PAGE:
Update: Kitz gives UO the shaft on capital budget

2/6/2013 Update: Kirah Ingram has more in the ODE.

2/5/2013: His press release and link to full list here. Betsy Hammond delivers the $53 million in good news for OSU in the Oregonian. UO gets just $11 million in state money. Western gets $17 million.

Among the seven university campuses, only OSU, Portland State University and Western University would get more than $11 million of the pie if Kitzhaber gets his way.

UO didn’t do well last biennium either:

  • EOU: Quinn Hall Deferred Maint. ($13.18M)
  • OIT: Wilsonville Campus Consolidation ($30M); Geothermal Demonstration Project ($3.5M)
  • OSU: New Business Education Building ($56M); Cross Country Track ($4M); Education Hall Deferred Maintenance ($6M); Animal Sciences Teaching Pavilion Equipment ($2M); Bookstore Relocation ($12M); Housing Infrastructure Upgrades ($8M)
  • OSU-Cascades Campus: Mill Point Building ($5M)
  • PSU: Blumel Residence Hall Water Replacement ($7M); City Tower Purchase Placeholder
  • SOU: Science Building/Deferred Maint/Seismic Upgrades ($21M)
  • UO: Additional Limitation for Allen Hall ($5.3M) and ISC/Lewis Science Building ($10M); Steam Line Replacement ($2.5M); Residence Hall Improvements ($3.95M)
  • WOU: Natural Science Building/Lab Annex renovation ($9.7M); Todd Hall Seismic ($1.2M)
  •  OUS System-wide: Capital Renewal/Code compliance/Safety ($35M); Misc. Student Building Fee Projects ($20M); Project Reserves ($4.5M)

But WOU? 1/4 as many students as UO, and this kind of state capital funding, year after year? Wow, it’s almost as if some powerful state legislator with influence over state funding also collects a paycheck from them. Oh. I see.

Meanwhile, Phil Knight’s Oregonians For Higher Education Excellence PAC is still sitting on its $450K. But why should legislators sell their votes for that kind of money, when they can take the state for millions?

Kitz keeps OUS health care costs high

1/14/2013: Nigel Jaquiss in WWeek:

In his report, Kenton says allowing OUS to find less expensive health insurance would have a real impact: In-state students pay $630 in tuition for every $1,000 OUS pays in employee health-insurance premiums. 

The system costs OUS more because its employees tend to be healthier than state employees as a whole. As a result, universities (and students through their tuition) subsidize the state’s health-insurance costs.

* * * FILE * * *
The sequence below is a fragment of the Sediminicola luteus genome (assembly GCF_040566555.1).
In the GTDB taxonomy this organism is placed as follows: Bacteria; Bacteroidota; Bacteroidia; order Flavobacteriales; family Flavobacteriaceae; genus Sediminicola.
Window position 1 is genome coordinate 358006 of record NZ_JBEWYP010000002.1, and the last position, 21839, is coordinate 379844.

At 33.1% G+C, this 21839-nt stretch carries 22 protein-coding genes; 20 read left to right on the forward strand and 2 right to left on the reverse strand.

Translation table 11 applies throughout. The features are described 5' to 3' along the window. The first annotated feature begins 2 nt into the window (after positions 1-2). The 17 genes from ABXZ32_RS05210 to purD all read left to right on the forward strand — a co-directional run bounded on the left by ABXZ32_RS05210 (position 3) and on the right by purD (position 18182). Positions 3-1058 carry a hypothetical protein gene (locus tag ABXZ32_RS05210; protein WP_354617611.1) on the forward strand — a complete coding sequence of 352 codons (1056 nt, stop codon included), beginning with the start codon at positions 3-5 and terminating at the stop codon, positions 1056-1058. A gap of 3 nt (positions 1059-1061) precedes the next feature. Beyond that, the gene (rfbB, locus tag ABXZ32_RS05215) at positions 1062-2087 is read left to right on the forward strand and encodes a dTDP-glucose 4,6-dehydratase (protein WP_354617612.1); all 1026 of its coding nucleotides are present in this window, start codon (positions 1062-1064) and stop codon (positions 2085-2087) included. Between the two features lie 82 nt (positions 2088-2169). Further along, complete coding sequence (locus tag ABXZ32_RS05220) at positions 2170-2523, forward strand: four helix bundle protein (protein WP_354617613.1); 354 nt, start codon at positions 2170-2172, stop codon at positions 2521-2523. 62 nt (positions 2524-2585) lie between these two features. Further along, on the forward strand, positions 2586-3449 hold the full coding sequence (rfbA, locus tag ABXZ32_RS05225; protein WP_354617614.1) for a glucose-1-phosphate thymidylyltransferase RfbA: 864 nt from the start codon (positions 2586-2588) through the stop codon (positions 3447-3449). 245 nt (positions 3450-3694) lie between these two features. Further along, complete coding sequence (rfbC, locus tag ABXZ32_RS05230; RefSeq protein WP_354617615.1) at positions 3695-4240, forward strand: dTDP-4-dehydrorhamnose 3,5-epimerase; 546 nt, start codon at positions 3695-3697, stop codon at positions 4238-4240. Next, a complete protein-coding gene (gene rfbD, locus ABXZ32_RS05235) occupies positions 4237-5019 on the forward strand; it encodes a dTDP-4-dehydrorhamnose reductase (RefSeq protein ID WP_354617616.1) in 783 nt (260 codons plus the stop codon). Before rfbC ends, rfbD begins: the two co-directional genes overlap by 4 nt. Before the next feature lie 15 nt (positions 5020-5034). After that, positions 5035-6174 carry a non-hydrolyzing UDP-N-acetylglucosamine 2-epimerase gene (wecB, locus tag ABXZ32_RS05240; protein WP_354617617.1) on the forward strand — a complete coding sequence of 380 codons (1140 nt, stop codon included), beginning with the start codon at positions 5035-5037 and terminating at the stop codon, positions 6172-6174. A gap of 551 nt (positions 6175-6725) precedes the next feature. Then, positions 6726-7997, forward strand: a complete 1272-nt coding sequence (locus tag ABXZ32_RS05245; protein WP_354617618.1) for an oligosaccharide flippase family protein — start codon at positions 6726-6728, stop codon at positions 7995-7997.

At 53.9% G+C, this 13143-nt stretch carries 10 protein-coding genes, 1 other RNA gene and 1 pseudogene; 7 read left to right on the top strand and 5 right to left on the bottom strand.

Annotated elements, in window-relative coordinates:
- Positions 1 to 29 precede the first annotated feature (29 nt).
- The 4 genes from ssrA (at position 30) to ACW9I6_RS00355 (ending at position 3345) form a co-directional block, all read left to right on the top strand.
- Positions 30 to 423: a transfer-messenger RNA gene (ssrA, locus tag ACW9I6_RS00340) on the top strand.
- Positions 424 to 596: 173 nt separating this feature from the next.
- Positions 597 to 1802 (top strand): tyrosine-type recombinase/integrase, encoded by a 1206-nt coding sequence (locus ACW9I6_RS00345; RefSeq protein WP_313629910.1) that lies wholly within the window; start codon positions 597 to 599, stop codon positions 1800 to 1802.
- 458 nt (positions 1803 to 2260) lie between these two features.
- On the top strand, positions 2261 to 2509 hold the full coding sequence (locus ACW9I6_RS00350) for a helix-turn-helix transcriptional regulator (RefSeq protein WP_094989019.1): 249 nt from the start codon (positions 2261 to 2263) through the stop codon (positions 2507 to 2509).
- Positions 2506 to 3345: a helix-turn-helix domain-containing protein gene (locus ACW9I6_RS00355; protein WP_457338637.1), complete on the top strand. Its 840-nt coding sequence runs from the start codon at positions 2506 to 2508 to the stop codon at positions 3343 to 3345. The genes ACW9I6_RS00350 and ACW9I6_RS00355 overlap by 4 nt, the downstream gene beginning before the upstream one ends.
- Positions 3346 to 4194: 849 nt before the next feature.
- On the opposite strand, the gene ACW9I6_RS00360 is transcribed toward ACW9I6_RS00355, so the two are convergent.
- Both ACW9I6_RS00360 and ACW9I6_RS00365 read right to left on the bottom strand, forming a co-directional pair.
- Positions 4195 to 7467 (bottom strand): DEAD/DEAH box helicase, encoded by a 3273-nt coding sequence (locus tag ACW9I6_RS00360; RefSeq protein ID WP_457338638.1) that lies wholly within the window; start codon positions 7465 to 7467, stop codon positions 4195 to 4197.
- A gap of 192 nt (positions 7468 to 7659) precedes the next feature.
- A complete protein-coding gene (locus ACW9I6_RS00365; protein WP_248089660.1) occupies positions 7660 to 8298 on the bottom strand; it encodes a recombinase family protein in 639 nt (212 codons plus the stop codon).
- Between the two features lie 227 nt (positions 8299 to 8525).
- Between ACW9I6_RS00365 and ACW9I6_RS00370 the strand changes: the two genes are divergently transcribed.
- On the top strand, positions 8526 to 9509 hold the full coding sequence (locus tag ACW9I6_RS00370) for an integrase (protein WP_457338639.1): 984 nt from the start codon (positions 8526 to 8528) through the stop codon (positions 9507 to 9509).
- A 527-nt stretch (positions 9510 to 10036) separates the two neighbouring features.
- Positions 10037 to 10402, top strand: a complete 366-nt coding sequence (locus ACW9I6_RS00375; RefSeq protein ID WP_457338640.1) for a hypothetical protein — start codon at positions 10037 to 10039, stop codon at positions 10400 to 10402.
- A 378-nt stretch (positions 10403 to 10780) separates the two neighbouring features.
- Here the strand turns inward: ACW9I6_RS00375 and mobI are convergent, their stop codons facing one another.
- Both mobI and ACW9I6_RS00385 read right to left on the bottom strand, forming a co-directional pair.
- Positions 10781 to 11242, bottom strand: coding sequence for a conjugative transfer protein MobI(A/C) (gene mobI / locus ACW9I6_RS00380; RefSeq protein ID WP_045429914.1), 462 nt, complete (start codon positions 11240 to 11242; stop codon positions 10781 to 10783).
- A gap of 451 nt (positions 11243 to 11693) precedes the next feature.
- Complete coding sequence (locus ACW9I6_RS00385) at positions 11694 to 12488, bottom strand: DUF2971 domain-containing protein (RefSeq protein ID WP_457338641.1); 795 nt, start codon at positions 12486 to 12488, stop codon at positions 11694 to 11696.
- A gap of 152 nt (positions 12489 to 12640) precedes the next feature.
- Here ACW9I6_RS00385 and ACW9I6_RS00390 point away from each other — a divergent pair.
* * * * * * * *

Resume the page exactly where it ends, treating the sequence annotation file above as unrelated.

It’s the first serious test of Kitzhaber’s commitment to giving universities more independence. But Kitzhaber believes if OUS employees got out of the state insurance pool, premiums for the remaining state employees could rise—creating long-term consequences that are bigger than higher tuition costs.

Dr. Kitzhaber to liposuction Pernsteiner’s fat?

12/1/2012: From Betsy Hammond in the Oregonian:

Gov. John Kitzhaber proposes to create a large state agency, the Department of Post-Secondary Education, to control state funding for the state’s seven public universities, 17 community colleges, need-based college scholarships and Oregon Health & Science University.

The surprise announcement, never floated publicly before Friday, was revealed when Kitzhaber unveiled his budget plan for 2013-15.

If his plan flies, he will have personally selected all the key executives and board members running the main segments of Oregon public education: early childhood, public schools, community colleges and universities. 

University System Chancellor George Pernsteiner, whose office would be cut back to help launch the new department, said he first heard about the plan just a week ago. …

Actually there was a lot of talk about this last year. Good to hear the Governor has made the first incision.

Oregonian mocks Kitzhaber’s 40-40-20 plan

2/19/2012: Columnist David Sarasohn:

In the middle of the 1990s, when Oregon K-12 funding was a question of whether programs would be thrown overboard right away or the following year, Portland school superintendent Jack Bierwirth was asked why he had ever decided to come here.

He explained that he’d been very excited about the school reform plan the Legislature passed in 1991, guaranteeing preschool to every Oregon student, and thought with that basis, schools could do impressive things.

Delicately, he was asked whether he hadn’t noticed that there was no actual funding for the policy.

Bierwirth replied, still sounding bewildered years after his decision, “I couldn’t believe they’d pass it without some way to pay for it.”

At the time, he hadn’t seen much of Oregon.

Bierwirth’s bewilderment comes to mind as the state sets out another lofty goal, 40-40-20 — having 40 percent of the state’s adults with four-year college degrees, 40 percent with two-year degrees or the equivalent, and the remaining 20 percent with high school degrees. It would be an impressive advance, since the four-year number is now closer to 30 percent and the two-year degree number way lower than that. The state is so proud of the goal that the last legislature made it law.

Just like the 1991 school reform bill.

Oregon’s not going to get to 40-40-20 by just getting people to sign compacts saying they’ll do better. It will take considerable new money for both university resources and financial aid support, a sharp U-turn from the direction the state has followed for the last 20 years. …

Lariviere had a plan that would have allowed UO to do its part, complete with financing. Kitzhaber let Pernsteiner fire him – and hasn’t come up with anything better. At some point politician’s “aspirational goals” become part of the problem.

Kitzhaber’s education plans

The OEIB website is here, pretty transparent. This is interesting, on local boards, from the 1/3/2011 meeting:

1/3/2011: In all the craziness around the Lariviere firing, I think I missed this 12/1/2011 Betsy Hammond story on the extremely confusing situation involving Kitzhaber’s plans for governance of Oregon education. Raises more questions than it answers:

Oregon plans to recruit and hire a new “chief education officer” who will have unprecedented power over education, including control of the chancellor of higher education, the next superintendent of Oregon’s public schools and the state community college commissioner.